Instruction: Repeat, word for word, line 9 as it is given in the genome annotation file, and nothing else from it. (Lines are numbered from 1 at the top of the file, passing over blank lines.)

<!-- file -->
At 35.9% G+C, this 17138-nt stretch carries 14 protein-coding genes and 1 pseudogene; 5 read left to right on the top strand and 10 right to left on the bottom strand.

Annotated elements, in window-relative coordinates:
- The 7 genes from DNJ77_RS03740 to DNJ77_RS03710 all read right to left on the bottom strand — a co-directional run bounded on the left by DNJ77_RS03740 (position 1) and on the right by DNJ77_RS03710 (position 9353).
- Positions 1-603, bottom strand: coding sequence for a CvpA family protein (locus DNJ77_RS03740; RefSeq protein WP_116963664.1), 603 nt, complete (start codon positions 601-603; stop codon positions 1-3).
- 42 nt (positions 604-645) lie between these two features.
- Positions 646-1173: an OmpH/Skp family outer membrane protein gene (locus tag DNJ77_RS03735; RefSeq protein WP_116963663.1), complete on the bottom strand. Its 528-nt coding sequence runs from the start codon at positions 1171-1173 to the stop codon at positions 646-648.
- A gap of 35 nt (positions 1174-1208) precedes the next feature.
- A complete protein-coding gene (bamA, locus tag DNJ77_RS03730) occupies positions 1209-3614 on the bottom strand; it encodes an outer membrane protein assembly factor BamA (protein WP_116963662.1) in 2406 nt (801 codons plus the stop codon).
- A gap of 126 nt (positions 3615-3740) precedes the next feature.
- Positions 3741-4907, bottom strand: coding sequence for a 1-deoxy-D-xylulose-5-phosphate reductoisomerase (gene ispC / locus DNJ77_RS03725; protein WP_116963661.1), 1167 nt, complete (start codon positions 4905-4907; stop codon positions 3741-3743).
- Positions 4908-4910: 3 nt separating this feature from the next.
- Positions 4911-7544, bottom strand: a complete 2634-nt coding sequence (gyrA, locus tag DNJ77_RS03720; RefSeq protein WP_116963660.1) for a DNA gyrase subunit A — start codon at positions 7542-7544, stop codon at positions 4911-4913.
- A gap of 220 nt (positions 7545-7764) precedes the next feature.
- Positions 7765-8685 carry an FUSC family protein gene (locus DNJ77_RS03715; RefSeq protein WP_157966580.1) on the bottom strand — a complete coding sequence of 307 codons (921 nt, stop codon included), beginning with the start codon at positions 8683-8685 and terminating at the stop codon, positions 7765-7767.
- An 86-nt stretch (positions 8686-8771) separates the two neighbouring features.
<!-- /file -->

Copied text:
- A gap of 126 nt (positions 3615-3740) precedes the next feature.